-We pray with our heads bowed down in honor and worship of God.
6. V. 8 – Exegesis of the Scripture.
-Not only is it read, but it is expounded.
-The meaning of the text as it was originally written is taught and then how it relates to present day life is drawn out of the text.
-We don’t know if each of these men took turns teaching the congregation or if they broke down into smaller groups to teach the Scriptures.
-But the Scripture was broken down and applied.
7. V. 9 – Response to God’s Word – repentance.
-The reading and teaching of God’s Word should bring the response of repentance to the hearer.
-That is exactly what Romans tells us “through the Law we become conscious of sin.”
-And that is the case here as the people begin to weep as the Law has revealed their sin.
-When God’s Spirit is working in the hearts of His people, they correctly respond in repentance.
-Thankfully, we are not left with that broken heart.
8. V. 10-12 –Rejoicing
-Nehemiah instructs the people, not that God is angry, but that He is pleased with their heart of repentance.
-The Jews standing in the Watergate that afternoon, needed to be reminded and taught that God was coming, not to condemn, but to bring salvation.
-Nehemiah comforted those who were mourning their sin by pointing them toward the coming savior.
-And the God of the Bible has not changed a bit.
-We gather for worship and the Bible is read and explained.
-We recognize our sin in light of the Scripture and repent, but we also rejoice at God’s great mercy and grace given to us through the Savior.
-Because of the Gospel, we are not lost in our sin, but have been saved from the punishment that Jesus took to the cross.
-This is such a great passage because it ties us today to something much larger and longer than our gathering in church today.
-We may not do it exactly like they did, but we are tied over millennia and culture as we continue many of the same traditions that are central to worship of our God.
That brings us to this statement that forms our theme for the year.
“The joy of the Lord is our strength”
Where joy comes from?
-As we consider this, I am learning something new and I’m still grappling with it, and am stoked about our theme this year because I can’t wait to see how it will play out in my life, family, and our church.
-Whenever I learn something new about God, it takes time for that truth to find its way into all the areas of my heart.
-And when I say heart – I mean my thinking, emotions, and desires.
-When I consider the attributes of God, I think of His holiness, goodness, patience, love, justice, power, omnipresence, wisdom, immutability, and some others.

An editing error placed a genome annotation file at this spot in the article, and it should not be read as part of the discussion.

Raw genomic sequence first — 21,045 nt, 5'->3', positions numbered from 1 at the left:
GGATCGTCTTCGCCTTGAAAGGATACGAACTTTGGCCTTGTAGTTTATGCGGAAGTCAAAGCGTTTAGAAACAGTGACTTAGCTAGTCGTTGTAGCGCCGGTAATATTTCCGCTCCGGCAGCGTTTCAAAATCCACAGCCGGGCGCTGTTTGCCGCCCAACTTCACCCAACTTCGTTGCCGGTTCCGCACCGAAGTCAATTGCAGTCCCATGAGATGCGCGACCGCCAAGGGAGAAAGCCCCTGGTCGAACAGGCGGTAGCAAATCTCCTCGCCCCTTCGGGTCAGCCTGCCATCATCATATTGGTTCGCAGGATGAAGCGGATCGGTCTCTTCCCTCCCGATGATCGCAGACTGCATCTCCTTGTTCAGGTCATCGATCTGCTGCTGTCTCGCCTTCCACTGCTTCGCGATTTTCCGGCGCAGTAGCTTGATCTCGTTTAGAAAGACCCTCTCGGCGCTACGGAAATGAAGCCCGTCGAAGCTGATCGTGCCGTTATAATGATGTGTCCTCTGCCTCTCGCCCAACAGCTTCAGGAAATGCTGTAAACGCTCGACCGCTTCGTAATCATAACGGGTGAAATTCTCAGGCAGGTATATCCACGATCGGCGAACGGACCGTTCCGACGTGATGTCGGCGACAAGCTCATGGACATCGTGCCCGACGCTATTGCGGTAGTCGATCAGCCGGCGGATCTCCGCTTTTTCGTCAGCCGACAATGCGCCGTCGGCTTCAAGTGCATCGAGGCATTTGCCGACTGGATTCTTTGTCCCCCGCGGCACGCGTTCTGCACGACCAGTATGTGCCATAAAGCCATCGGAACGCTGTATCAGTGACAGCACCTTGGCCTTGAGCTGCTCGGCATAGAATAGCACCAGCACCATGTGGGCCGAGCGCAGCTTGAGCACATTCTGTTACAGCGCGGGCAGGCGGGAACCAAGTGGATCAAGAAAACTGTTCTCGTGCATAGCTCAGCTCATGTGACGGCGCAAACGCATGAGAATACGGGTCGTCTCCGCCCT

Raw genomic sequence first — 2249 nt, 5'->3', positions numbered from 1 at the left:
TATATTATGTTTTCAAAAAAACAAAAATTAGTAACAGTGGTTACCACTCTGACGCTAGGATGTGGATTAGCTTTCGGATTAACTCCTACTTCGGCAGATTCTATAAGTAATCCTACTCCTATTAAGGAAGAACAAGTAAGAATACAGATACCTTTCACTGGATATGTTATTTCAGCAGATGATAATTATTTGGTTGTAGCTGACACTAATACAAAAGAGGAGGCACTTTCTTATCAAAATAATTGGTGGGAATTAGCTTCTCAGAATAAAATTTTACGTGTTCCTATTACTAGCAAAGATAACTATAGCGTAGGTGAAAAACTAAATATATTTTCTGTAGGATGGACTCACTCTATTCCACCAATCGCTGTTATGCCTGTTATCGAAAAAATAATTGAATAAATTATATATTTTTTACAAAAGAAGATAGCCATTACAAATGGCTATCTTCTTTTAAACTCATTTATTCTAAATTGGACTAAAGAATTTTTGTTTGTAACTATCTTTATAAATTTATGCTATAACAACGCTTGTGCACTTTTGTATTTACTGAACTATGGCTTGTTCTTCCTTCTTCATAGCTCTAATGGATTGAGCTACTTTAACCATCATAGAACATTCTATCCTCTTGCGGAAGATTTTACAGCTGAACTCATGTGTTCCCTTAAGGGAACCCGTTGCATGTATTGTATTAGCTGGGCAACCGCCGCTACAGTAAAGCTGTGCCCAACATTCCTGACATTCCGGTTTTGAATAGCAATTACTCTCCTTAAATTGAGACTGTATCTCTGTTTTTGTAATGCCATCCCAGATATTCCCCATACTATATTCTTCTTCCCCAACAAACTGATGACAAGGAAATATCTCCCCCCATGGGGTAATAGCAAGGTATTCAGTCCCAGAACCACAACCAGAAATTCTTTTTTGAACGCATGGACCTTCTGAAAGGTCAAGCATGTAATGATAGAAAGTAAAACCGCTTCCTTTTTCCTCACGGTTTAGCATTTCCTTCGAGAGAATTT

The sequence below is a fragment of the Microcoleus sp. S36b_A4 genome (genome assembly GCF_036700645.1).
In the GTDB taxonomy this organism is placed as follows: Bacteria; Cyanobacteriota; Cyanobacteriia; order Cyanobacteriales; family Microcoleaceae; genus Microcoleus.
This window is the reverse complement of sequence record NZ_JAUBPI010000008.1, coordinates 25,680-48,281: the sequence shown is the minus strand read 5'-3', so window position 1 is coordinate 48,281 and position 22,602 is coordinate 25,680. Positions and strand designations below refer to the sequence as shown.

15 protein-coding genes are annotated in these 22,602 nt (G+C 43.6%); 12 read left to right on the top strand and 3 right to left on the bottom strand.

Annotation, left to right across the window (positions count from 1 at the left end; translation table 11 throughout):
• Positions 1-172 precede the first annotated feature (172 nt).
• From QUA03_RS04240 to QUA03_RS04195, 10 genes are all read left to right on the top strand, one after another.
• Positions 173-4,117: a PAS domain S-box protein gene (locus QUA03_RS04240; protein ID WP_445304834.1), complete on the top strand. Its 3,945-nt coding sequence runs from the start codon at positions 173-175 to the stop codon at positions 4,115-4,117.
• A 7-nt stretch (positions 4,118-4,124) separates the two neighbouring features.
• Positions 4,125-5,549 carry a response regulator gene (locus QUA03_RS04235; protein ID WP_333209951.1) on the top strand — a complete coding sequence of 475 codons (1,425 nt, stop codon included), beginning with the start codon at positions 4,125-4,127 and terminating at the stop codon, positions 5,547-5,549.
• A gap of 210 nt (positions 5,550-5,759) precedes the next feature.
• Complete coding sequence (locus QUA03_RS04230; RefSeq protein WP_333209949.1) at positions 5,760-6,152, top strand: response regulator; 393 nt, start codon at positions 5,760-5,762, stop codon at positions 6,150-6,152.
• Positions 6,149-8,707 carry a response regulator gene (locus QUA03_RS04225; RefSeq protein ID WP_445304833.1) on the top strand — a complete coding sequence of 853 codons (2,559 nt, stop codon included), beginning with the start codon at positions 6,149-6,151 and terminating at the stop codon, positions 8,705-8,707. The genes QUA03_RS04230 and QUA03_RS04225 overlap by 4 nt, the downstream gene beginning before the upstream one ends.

-But there is one that is described in the Bible that I never considered an attribute of God because it’s a little covert.
-This attribute is that God is joy.
-I have always read this verse in Nehemiah and understood that God gives us joy, but now I am re-learning that God gives us His joy because He is joy.-On a human level (where you and I live) our “joy” comes and goes with our circumstances.
-But when our joy comes from the very character of God, it becomes a permanent fixture in our lives because it’s source is God Himself, who is joy.
-Thomas Aquinas said it this way.
“God is happiness (joy) by his essence: for he is happy not by acquisition or participation or something else, but by his essence. On the other hand, men are happy by participation.”
-What Aquinas is saying is that God is joy in His very essence, nothing else is needed.
-His joy is not subject to circumstances.
Now, some of you might say, well PJ, what about God being sorrowful in Genesis 6 or grieving the Holy Spirit?
-But these emotions do not define God and don’t affect the nature of God’s joy
-We struggle to imagine God’s joy because we are human and corrupted by sin.
-We can see that even in our human condition.
-When we lose a loved one, we mourn the loss, but we also rejoice that they are now in the perfect joy of the Lord.
-Nehemiah is teaching that because of “the joy of the Lord”, we can rejoice.
-Yes we have sin, but God will take care of that – the Day of Atonement is coming, and God will send a Savior to be the final sacrifice.
-So feast and rejoice – not in your sin, not in your earthly circumstances, but rejoice in “the joy of the Lord”.
-That also means that our joy is linked to our salvation in Jesus Christ.
Now, next week we will dig into God’s joy a bit more.
-We will answer some questions about the importance of understanding “the joy of the Lord” and why it brings us strength.
-And here is why that matters so much:
-We tend to understand who God is by who we are – almost as if God has been made in our image rather than the other way around.
-As an example:
-Because we struggle to love unconditionally, God might not love me whenI sin tomorrow or He might love me more if I do something good.
-But God’s doesn’t change by what I do or don’t do.
-We do the same with joy.-We think that God must have to find joy in His circumstances like we do.
-So, we personalize that in our thinking.
-Somehow, God loses his joy when I sin.
-Or if I do right, God will be doing cartwheels in heaven.
-But God is joyful in Himself no matter the circumstances.
-Now, that’s a concept that I’m working through and I don’t have it all together yet, but we will get back to it next week.
In the meantime, here is a project for you to do with me.
-Joy as a major theme in the Bible – from beginning to end.
-This week – pull out your concordance and do some study on God’s joy.
-What is the cause for joy?
-How do we find joy?
-Does joy come and go like happiness does?
-How do we receive the “joy of the Lord” and how does it strengthen us.
-We will be working to answer some of those questions next week as we continue to dig into “the joy of the Lord.”